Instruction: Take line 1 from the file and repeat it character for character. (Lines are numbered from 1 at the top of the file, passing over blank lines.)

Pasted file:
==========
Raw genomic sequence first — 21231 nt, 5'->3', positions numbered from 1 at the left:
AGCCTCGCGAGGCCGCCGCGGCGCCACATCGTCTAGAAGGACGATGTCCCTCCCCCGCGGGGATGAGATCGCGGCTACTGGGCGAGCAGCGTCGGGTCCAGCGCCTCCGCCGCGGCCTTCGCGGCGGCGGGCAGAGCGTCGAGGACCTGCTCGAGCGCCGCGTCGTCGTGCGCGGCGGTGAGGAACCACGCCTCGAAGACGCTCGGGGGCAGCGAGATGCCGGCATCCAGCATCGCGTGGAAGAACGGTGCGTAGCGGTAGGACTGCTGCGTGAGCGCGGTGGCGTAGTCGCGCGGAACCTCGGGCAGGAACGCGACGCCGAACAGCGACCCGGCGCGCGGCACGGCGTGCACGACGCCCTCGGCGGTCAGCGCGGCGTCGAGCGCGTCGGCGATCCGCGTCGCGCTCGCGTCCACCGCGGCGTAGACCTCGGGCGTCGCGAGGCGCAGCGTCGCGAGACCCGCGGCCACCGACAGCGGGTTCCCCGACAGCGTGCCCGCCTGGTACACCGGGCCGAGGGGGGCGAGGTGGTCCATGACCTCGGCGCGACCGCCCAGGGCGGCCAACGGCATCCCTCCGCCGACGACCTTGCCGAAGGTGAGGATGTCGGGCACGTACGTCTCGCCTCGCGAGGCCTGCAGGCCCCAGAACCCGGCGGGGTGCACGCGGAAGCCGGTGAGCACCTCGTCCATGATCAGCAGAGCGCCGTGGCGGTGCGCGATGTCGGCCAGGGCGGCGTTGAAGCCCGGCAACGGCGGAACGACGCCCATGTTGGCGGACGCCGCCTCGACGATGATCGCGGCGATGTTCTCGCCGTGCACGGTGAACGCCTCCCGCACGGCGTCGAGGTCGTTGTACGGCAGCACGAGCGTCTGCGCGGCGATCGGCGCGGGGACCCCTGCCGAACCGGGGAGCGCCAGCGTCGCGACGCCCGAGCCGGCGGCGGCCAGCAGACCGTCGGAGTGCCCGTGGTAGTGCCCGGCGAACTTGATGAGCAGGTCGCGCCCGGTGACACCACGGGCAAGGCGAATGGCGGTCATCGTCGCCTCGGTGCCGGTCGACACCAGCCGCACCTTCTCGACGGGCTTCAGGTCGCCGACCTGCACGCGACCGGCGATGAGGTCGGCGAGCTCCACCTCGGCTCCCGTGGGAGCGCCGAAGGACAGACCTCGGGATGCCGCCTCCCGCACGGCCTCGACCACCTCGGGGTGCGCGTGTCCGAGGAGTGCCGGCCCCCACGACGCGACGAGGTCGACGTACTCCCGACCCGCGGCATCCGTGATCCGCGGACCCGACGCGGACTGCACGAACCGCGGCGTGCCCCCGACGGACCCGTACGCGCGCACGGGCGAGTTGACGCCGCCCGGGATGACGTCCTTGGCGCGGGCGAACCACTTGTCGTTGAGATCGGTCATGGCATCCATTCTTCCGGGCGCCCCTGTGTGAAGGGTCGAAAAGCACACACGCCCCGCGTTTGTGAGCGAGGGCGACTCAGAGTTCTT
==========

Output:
Raw genomic sequence first — 21231 nt, 5'->3', positions numbered from 1 at the left: